It looks like there may be hope for this project yet. “Lance Henriksen was approached by private investors who wish to make an independent film version of the Carter-produced series…possibly without the involvement of Chris Carter.” The name that “Screen Rant” has suggested as a likely director is “Brett A. Hart.” He previously directed Henriksen in 2007’s Bone Dry. He is a self-confessed “tremendous admirer of the Millennium series. (Hart maintains) it’s time to give the fans what they’ve been patiently waiting to see… More insight into the aberrant world of Frank Black… while further elevating and merging storylines, characterization and visuals… and finally closure for one of the finest series ever created… and as I’ve already publicly stated… my passion and conviction for the series is so deep that I’d direct Millennium – The Movie for free just to see it on the big screen.” The question is whether an independent production is even a possibility “as the rights to the series are owned by 20th Century Fox.”
There is also speculation that Fox may be planning the release of a sequel to Chris Carter’s other big franchise The X-Files , and “it’s possible that Carter won’t be involved (he directed and co-wrote 2008’s I Want To Believe).” I can see the Carter-less Millenium as a more-likely possibility than a Carter-less X-Files, because it does not have the earning potential of an X-Files sequel. Personally, I do not want to see either greenlit without his involvement. Both series are so indelibly interwoven with his creative talents and vision, that I think a film of either without his involvement will suffer. Many will point to the lousy box-office showing of I Want to Believe as justification for his exclusion from future Millenium and X-Files projects. In my opinion, the film was not as bad as many have made it out to be. In fact, repeated viewings have revealed the film to have a special kind of charm. The film was an exploration of the matured relationship of Agents Mulder and Scully, but did not have the action-driven pace that the series and the first film did. This film also dealt with complex issues of morality and religious faith, not topics meant to appeal to a mass audience. To its detriment, it seemed the film was barely given any promotion upon its release. Chris Carter simply did not make a commercially viable film.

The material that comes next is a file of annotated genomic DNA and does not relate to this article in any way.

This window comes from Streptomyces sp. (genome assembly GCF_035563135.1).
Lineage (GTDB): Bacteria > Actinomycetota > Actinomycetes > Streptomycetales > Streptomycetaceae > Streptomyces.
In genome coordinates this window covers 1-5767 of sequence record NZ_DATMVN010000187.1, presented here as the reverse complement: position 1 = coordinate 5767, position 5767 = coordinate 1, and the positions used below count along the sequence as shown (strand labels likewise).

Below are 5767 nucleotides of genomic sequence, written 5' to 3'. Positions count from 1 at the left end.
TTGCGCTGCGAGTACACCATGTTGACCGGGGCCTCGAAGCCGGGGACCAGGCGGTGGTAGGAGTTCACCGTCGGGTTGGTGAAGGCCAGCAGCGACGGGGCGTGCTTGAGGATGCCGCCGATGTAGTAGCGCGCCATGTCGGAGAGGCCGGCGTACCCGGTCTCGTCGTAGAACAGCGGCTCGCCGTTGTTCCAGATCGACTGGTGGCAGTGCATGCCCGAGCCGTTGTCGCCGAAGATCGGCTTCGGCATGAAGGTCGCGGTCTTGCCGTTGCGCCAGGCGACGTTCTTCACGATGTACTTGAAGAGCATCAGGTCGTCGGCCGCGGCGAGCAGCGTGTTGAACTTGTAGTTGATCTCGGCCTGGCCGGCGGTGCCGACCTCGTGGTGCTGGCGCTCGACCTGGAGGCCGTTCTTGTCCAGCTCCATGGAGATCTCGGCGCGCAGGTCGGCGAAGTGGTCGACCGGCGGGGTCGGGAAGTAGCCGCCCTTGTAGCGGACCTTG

I loved Millenium during its short run – it was distinct and downright creepy. Should Fox decide to make the movie themselves, I think Chris Carter should be involved on the production/screenwriting side of things. The director for the bulk of Millenium was Thomas J. Wright, a director with plenty of television direction experience, but no feature film direction. So maybe Fox should give Brett Hart a shot. I think that the real income earned from a Millenium film will be on the DVD/Blu-Ray market, as primarily only fans will remember the show a decade on. Whatever happens, there are exciting possibilities here.